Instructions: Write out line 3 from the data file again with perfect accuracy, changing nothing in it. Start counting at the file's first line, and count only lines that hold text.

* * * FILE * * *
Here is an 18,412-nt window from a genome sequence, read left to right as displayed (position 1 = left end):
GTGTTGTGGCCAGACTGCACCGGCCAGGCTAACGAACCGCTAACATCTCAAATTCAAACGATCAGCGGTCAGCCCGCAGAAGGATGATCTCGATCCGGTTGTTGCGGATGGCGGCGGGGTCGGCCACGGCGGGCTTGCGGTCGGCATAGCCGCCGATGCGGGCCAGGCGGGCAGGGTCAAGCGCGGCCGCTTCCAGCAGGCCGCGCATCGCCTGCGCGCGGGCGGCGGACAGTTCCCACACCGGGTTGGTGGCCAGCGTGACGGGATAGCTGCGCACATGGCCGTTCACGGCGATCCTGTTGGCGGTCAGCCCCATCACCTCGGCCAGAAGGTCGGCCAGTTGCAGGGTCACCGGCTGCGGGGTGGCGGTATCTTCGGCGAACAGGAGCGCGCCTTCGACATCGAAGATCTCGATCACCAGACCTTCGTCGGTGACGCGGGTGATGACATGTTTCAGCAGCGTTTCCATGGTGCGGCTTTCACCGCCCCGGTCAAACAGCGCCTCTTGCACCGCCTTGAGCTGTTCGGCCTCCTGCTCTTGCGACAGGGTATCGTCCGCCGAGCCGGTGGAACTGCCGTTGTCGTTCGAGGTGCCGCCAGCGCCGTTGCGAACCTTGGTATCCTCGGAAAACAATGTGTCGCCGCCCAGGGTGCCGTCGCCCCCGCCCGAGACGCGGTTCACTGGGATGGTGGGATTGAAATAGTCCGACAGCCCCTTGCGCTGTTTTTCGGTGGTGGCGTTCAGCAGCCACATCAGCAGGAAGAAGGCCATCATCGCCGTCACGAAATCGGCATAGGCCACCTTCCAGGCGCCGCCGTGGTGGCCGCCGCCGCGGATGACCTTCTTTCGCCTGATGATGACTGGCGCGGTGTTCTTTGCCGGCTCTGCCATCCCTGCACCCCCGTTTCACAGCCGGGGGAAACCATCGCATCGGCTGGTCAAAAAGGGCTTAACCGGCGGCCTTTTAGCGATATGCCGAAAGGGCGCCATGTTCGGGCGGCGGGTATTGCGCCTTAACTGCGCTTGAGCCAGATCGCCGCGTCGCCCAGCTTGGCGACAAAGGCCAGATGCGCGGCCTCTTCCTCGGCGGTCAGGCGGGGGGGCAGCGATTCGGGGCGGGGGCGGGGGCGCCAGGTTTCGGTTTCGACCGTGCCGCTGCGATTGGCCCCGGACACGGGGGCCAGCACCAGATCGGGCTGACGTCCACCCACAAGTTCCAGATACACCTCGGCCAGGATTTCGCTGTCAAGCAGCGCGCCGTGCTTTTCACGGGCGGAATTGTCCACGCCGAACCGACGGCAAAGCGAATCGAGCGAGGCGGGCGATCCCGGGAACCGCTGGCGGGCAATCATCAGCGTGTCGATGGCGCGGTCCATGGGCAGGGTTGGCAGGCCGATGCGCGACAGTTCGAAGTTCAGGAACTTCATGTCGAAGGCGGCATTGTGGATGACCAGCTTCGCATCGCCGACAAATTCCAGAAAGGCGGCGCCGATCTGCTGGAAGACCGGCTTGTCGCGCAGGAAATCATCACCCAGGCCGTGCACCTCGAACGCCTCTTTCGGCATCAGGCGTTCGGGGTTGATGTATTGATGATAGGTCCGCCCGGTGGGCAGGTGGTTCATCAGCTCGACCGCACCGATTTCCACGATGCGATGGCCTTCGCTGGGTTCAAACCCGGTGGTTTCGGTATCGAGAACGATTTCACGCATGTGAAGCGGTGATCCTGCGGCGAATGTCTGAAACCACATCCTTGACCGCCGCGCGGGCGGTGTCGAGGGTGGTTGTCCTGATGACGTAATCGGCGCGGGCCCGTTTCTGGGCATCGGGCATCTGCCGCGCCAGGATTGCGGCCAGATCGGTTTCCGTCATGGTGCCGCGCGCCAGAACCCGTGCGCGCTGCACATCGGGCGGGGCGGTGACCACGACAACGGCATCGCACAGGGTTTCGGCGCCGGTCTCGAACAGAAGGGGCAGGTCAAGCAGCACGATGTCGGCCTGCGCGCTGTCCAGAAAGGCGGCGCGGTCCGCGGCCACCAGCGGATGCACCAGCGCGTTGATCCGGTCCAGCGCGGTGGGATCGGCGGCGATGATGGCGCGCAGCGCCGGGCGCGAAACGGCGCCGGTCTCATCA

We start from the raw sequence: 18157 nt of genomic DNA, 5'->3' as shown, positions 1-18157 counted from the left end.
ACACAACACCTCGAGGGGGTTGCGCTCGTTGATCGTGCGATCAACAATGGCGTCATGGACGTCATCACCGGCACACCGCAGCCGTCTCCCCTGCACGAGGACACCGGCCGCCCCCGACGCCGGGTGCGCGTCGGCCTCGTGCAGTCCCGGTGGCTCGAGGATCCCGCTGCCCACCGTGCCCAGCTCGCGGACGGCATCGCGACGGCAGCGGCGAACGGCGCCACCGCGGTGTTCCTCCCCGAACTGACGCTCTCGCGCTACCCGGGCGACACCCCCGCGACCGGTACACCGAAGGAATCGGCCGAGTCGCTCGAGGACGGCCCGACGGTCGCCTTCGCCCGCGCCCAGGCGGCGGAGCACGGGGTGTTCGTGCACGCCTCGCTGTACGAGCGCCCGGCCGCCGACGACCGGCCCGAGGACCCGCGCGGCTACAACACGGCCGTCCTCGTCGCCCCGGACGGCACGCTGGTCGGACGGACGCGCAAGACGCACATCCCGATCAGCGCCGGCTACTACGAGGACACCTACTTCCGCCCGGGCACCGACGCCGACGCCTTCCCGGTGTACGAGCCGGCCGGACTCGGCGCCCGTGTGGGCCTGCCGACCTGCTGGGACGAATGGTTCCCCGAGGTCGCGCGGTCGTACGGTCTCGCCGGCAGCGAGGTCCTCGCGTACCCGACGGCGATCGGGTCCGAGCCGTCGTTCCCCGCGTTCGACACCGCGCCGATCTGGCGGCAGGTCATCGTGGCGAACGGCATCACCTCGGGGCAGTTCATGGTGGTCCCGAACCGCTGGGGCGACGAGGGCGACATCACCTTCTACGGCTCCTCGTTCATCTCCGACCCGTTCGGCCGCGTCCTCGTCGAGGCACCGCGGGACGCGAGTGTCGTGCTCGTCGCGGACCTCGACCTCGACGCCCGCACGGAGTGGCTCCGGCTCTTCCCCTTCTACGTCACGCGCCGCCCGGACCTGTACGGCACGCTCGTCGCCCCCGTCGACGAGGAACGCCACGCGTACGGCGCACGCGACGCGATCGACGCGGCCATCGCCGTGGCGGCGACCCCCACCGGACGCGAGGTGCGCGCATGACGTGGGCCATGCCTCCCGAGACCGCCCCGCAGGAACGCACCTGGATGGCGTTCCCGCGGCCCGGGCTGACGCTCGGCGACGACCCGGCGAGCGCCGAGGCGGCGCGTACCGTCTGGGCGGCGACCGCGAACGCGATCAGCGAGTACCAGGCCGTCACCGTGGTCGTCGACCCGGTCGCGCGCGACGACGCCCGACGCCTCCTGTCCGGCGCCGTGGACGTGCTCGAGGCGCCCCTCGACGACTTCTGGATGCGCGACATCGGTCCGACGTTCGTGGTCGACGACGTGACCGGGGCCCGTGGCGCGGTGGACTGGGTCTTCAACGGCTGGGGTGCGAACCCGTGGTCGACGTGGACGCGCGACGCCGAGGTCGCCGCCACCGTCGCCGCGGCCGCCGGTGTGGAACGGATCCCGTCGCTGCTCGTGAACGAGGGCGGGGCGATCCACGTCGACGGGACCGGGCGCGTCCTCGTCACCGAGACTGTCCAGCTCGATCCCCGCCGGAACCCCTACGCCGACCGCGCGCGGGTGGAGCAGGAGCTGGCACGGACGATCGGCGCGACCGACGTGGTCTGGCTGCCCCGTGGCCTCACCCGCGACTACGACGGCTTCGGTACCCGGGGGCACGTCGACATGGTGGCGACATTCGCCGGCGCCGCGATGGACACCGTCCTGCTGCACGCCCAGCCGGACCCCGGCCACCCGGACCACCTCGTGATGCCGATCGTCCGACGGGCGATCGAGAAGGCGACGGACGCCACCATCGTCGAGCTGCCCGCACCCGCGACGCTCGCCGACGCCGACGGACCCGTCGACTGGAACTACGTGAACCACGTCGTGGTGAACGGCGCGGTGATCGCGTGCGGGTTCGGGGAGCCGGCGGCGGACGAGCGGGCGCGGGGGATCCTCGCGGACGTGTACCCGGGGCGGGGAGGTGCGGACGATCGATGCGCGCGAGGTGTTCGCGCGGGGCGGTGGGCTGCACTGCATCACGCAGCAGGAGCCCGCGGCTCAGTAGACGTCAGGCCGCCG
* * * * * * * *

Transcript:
We start from the raw sequence: 18157 nt of genomic DNA, 5'->3' as shown, positions 1-18157 counted from the left end.